[Article updated on 17 September 2017]
In his Nicomachean Ethics, the philosopher Aristotle tries to discover what is ‘the supreme good for man’, that is, what is the best way to lead our life and give it meaning. For Aristotle, a thing is best understood by looking at its end, purpose, or goal. For example, the purpose of a knife is to cut, and it is by seeing this that one best understands what a knife is; the goal of medicine is good health, and it is by seeing this that one best understands what medicine is.
Now, if one does this for some time, it soon becomes apparent that some goals are subordinate to other goals, which are themselves subordinate to yet other goals. For example, a medical student’s goal may be to qualify as a doctor, but this goal is subordinate to his goal to heal the sick, which is itself subordinate to his goal to make a living by doing something useful. This could go on and on, but unless the medical student has a goal that is an end-in-itself, nothing that he does is actually worth doing. What, asks Aristotle, is this goal that is an end-in-itself? This ‘supreme good’, says Aristotle, is happiness.
And of this nature happiness is mostly thought to be, for this we choose always for its own sake, and never with a view to anything further: whereas honour, pleasure, intellect, in fact every excellence we choose for their own sakes, it is true, but we choose them also with a view to happiness, conceiving that through their instrumentality we shall be happy: but no man chooses happiness with a view to them, nor in fact with a view to any other thing whatsoever.
But what is happiness? For Aristotle, it is by understanding the distinctive function of a thing that one can understand its essence. Thus, one cannot understand what it is to be a gardener unless one can understand that the distinctive function of a gardener is ‘to tend to a garden with a certain degree of skill’. Whereas human beings need nourishment like plants and have sentience like animals, their distinctive function, says Aristotle, is their unique capacity to reason. Thus, our supreme good, or happiness, is to lead a life that enables us to use and develop our reason, and that is in accordance with reason. Unlike amusement or pleasure, which can also be enjoyed by animals, happiness is not a state but an activity. And like virtue or goodness, it is profound and enduring.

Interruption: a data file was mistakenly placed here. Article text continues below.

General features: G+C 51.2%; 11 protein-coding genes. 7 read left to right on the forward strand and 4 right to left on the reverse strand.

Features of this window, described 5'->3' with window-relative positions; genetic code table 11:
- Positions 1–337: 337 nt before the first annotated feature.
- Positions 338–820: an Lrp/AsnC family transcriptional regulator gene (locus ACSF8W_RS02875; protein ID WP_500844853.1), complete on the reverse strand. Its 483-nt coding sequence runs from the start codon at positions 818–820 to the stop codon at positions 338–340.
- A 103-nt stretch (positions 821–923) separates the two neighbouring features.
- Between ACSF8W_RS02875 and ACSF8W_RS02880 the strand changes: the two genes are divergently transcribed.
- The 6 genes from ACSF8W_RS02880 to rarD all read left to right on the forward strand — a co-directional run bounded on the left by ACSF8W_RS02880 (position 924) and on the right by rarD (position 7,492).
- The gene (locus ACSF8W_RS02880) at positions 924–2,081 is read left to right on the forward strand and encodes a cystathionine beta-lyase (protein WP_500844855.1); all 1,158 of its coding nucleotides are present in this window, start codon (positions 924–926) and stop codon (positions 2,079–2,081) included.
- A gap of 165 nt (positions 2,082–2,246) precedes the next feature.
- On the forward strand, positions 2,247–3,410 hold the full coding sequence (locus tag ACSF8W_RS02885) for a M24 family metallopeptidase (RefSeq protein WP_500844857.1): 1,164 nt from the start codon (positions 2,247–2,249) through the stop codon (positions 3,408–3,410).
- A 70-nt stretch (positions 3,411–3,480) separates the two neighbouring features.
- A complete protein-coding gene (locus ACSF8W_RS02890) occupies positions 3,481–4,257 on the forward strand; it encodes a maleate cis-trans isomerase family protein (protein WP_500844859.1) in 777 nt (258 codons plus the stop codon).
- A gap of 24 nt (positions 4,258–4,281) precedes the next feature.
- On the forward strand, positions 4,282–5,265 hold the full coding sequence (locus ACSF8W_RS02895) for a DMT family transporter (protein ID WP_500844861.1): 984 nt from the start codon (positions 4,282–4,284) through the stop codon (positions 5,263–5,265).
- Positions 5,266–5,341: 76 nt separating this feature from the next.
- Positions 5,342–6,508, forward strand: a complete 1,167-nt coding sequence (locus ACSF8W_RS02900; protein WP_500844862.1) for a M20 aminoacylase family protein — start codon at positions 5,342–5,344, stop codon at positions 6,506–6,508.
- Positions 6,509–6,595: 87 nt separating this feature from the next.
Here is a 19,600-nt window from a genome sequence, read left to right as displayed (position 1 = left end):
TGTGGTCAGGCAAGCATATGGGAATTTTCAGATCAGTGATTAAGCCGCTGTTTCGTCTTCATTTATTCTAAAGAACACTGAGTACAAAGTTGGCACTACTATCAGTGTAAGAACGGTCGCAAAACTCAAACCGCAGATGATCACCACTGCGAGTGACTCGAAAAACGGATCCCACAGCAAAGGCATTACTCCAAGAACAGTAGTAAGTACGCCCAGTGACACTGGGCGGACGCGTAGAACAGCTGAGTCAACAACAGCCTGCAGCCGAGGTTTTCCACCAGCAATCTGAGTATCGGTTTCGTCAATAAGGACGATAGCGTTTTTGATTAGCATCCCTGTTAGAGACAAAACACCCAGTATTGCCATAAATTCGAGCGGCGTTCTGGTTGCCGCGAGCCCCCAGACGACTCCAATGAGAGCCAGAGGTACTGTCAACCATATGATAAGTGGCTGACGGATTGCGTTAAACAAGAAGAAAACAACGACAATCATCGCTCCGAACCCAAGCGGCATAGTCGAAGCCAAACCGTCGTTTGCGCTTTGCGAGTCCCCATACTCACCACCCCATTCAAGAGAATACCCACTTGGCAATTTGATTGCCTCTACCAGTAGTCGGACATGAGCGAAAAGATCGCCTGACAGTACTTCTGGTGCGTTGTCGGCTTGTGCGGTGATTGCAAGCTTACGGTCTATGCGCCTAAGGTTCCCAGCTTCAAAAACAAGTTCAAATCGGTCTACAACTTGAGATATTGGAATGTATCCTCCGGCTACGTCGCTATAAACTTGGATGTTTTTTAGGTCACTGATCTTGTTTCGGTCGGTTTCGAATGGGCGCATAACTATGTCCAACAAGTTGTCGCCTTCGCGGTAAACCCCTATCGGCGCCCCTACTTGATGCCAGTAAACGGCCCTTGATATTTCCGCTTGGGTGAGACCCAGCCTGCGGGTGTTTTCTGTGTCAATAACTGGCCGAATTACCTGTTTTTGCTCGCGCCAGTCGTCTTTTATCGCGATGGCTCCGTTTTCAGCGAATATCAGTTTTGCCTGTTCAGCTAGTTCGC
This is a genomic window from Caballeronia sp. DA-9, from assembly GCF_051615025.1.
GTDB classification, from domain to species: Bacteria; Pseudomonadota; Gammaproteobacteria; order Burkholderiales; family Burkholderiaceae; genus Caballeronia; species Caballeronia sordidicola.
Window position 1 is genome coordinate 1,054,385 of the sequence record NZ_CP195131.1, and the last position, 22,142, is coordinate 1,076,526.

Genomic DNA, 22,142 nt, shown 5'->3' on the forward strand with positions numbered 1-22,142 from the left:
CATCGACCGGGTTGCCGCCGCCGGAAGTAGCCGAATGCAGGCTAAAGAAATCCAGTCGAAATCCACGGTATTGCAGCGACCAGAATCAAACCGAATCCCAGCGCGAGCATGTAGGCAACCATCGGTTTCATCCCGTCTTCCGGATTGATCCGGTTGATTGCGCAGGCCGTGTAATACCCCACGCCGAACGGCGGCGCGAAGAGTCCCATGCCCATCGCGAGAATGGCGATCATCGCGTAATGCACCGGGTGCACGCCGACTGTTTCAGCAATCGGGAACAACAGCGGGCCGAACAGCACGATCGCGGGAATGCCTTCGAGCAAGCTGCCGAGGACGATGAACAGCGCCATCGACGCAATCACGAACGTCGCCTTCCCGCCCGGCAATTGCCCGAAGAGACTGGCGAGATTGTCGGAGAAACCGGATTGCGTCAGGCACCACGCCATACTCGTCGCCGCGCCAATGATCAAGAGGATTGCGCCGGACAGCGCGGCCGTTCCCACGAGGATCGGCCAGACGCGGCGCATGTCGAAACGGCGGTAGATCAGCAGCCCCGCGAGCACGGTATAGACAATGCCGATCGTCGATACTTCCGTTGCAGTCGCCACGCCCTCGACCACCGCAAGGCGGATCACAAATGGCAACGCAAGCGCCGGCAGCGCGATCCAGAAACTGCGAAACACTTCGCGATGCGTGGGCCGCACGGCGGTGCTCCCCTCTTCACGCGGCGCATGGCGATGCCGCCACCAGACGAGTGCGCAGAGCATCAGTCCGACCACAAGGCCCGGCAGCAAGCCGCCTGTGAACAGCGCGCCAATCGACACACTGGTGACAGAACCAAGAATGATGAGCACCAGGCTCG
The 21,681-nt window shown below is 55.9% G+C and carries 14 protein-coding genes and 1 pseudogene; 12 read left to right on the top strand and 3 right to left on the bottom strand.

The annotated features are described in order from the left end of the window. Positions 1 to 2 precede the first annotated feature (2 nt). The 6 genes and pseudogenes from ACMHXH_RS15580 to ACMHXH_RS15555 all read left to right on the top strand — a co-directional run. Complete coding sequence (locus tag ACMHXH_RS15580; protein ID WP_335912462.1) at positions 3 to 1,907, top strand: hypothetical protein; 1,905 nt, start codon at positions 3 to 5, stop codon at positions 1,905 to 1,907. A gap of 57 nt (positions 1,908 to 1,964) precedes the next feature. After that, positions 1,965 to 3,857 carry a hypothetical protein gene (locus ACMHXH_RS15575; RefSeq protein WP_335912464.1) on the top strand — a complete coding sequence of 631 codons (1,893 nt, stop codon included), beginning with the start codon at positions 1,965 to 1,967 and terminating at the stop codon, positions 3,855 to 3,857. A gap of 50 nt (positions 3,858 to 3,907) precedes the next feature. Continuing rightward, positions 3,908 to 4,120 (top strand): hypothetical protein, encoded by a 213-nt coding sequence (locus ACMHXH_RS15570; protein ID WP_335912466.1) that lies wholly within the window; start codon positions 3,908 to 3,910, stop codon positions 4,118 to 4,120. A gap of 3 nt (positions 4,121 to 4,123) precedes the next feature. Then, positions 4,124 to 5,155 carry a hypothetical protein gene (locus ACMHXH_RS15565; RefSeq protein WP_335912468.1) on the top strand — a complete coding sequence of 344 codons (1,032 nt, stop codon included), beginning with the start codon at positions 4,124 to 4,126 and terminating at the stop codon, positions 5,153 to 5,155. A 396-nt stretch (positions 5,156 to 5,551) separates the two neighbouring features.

Aristotle acknowledges that our good or bad fortune can play a part in determining our happiness; for example, he acknowledges that happiness can be affected by such factors as our material circumstances, our place in society, and even our looks. Yet he maintains that by living our life to the full according to our essential nature as rational beings, we are bound to become happy regardless. For this reason, happiness is more a question of behaviour and of habit—of virtue—than of luck; a person who cultivates such behaviours and habits is able to bear his misfortunes with balance and perspective, and thus can never be said to be truly unhappy.
Neel Burton is author of Heaven and Hell: The Psychology of the Emotions and other books.